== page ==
Hon. Shane Jones, Minister for Regional Economic Development
The remote eastern Bay of Plenty community of Raukokere will receive a Provincial Growth Fund (PGF) investment of $10.6 million for a water storage facility, Regional Economic Development Minister Shane Jones says.
“This is great news for the rural community. The landowner, Te Whānau a Maruhaeremuri Hapū Trust, will use the investment - in the form of a loan – to design and build the water storage scheme that will act as a catalyst for under-utilised, under-developed Māori land,” Shane Jones said.
“The key focus of this project is to change low productivity land to land that will support high value horticulture.
“The water storage facility will be key to growth in the primary sector industries, leading to increased jobs in the area. The long-neglected eastern Bay of Plenty faces an uphill battle in increasing regional economic growth and the rewards that brings such as higher wages and more job opportunities,” Shane Jones said.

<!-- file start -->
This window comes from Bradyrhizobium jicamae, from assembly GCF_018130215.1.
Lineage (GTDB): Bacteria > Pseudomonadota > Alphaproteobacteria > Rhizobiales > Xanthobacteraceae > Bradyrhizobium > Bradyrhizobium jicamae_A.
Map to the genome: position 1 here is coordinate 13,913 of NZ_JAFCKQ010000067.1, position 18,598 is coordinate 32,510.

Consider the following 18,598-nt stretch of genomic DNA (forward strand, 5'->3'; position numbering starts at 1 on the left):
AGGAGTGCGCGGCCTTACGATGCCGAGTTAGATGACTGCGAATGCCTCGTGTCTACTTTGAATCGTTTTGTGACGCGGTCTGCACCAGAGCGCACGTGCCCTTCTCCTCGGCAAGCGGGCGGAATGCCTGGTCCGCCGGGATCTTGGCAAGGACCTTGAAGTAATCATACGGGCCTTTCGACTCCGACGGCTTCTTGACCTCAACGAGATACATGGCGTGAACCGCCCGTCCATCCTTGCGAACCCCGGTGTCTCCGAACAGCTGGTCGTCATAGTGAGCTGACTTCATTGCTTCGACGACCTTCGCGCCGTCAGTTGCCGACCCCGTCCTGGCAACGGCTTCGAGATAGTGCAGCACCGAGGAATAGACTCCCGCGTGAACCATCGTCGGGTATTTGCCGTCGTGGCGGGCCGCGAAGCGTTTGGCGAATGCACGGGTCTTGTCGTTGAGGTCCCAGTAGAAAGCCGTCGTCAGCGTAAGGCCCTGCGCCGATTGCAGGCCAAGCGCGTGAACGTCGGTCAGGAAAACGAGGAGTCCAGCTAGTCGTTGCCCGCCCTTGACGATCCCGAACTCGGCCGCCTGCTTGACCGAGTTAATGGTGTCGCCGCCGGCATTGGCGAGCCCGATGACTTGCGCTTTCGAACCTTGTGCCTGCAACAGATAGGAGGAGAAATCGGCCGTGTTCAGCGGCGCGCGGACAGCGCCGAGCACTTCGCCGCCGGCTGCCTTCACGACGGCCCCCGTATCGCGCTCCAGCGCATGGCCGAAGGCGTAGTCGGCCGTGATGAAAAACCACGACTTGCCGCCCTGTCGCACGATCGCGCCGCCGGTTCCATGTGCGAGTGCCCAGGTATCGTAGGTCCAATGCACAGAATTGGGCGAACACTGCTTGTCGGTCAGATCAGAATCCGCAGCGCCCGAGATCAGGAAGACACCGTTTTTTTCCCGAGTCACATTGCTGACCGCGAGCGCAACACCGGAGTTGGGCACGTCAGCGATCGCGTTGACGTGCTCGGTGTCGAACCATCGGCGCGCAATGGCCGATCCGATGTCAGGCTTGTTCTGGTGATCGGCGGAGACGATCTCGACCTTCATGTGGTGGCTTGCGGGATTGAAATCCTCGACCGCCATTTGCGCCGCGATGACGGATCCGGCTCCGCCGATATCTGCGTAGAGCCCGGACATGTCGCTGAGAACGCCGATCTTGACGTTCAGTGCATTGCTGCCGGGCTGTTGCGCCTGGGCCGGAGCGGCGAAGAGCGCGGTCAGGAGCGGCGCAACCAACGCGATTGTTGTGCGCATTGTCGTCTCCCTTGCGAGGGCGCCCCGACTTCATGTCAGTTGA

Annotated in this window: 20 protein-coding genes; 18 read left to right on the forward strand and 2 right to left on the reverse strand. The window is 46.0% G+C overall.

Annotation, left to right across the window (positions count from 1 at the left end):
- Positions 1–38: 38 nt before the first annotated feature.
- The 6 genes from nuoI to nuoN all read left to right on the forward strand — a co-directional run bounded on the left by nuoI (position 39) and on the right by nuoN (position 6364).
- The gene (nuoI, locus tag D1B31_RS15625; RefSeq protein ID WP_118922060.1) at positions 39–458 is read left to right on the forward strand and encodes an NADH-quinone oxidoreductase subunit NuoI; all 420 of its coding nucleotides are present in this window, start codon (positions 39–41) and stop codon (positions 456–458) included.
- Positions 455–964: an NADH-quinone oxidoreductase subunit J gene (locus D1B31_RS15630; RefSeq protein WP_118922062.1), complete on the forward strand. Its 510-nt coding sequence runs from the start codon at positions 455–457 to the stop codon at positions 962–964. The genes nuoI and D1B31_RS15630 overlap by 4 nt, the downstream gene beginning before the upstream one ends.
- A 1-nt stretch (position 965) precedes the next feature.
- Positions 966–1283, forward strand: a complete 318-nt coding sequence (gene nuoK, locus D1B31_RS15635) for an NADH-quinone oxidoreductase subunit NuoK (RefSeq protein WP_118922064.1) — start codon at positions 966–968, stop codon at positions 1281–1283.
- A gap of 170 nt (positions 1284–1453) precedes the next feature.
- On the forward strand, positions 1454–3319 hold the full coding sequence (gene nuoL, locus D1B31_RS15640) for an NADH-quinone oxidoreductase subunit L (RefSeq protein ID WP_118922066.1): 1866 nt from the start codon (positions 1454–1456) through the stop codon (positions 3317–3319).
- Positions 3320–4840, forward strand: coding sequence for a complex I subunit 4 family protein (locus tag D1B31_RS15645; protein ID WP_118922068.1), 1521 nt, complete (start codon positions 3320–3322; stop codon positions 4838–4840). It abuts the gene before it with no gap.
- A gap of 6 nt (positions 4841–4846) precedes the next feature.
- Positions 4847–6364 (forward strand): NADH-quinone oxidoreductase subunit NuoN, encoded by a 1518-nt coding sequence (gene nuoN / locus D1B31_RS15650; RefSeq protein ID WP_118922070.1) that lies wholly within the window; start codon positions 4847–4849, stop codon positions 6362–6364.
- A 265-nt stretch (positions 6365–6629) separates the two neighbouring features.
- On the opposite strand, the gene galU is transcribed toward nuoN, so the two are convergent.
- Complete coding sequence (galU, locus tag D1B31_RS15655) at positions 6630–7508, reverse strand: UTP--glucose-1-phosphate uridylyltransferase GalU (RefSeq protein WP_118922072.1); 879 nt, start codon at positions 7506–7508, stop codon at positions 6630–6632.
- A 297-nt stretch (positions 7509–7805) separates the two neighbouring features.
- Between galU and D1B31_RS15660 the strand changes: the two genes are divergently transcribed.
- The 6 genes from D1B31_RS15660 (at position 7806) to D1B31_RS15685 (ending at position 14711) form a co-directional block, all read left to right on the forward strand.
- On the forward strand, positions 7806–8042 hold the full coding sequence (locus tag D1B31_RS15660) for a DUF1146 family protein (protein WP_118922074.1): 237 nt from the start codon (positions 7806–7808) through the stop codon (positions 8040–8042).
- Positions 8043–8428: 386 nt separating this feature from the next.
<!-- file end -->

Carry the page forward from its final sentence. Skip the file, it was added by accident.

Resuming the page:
The scheme is intended to help develop 200-300ha of high-value horticultural land, with the capacity to grow to 900ha over time.
A co-operative entity will be established to own and operate the scheme with the water users expected to be shareholders.
Te Whānau a Maruhaeremuri Hapū Trust previously received a PGF grant of $950,600 for a feasibility study which found there was significant potential in the development of a water storage scheme.
In addition to the $10.6m loan announced today, Te Whānau a Maruhaeremuri Hapū Trust will receive $894,161 to start a 20ha macadamia orchard. This investment was part of the $30m Whenua Māori investment announced at Waitangi earlier this month.
Te Whānau a Maruhaeremuri Hapū Trust represents hapū in Raukokere and Waihau Bay.
“Giving Māori landowners a helping hand up is crucial in regions such as these that are isolated and largely populated by Māori. Without the existence of the Provincial Growth Fund there would be very few financial avenues for these landowners. Access to grants and loans which would not be able to be gained elsewhere helps these landowners change the future of their whānau, hapū and the wider community,” Shane Jones said.